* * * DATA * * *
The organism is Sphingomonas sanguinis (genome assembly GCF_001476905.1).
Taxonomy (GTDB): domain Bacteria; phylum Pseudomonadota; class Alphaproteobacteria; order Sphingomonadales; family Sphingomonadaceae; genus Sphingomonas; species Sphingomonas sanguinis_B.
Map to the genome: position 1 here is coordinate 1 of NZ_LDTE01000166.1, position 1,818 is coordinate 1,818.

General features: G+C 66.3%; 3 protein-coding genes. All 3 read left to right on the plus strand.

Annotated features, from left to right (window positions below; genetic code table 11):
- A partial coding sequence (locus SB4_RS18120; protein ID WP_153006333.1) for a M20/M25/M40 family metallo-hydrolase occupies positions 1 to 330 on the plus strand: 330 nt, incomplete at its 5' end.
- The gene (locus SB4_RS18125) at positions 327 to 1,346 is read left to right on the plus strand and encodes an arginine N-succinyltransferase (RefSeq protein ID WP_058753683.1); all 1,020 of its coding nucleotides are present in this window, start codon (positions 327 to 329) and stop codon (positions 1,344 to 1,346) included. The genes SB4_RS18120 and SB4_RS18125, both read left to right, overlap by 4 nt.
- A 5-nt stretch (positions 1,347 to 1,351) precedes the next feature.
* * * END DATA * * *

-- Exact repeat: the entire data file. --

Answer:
The organism is Sphingomonas sanguinis (genome assembly GCF_001476905.1).
Taxonomy (GTDB): domain Bacteria; phylum Pseudomonadota; class Alphaproteobacteria; order Sphingomonadales; family Sphingomonadaceae; genus Sphingomonas; species Sphingomonas sanguinis_B.
Map to the genome: position 1 here is coordinate 1 of NZ_LDTE01000166.1, position 1,818 is coordinate 1,818.

General features: G+C 66.3%; 3 protein-coding genes. All 3 read left to right on the plus strand.

Annotated features, from left to right (window positions below; genetic code table 11):
- A partial coding sequence (locus SB4_RS18120; protein ID WP_153006333.1) for a M20/M25/M40 family metallo-hydrolase occupies positions 1 to 330 on the plus strand: 330 nt, incomplete at its 5' end.
- The gene (locus SB4_RS18125) at positions 327 to 1,346 is read left to right on the plus strand and encodes an arginine N-succinyltransferase (RefSeq protein ID WP_058753683.1); all 1,020 of its coding nucleotides are present in this window, start codon (positions 327 to 329) and stop codon (positions 1,344 to 1,346) included. The genes SB4_RS18120 and SB4_RS18125, both read left to right, overlap by 4 nt.
- A 5-nt stretch (positions 1,347 to 1,351) precedes the next feature.